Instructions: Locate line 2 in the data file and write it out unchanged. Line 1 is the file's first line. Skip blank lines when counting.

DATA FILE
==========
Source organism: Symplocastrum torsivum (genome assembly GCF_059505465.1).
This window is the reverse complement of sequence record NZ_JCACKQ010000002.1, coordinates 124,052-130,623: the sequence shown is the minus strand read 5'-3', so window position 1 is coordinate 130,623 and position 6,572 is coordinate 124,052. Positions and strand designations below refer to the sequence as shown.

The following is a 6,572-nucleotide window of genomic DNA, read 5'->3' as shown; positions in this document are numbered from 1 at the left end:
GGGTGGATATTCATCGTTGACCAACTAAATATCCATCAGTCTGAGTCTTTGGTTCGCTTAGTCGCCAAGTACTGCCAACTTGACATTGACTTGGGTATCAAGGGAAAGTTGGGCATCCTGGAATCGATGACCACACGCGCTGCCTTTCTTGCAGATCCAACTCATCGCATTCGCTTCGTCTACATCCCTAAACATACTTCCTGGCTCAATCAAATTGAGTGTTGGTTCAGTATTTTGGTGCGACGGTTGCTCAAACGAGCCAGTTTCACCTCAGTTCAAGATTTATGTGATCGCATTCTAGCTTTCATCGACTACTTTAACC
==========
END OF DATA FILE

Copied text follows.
This window is the reverse complement of sequence record NZ_JCACKQ010000002.1, coordinates 124,052-130,623: the sequence shown is the minus strand read 5'-3', so window position 1 is coordinate 130,623 and position 6,572 is coordinate 124,052. Positions and strand designations below refer to the sequence as shown.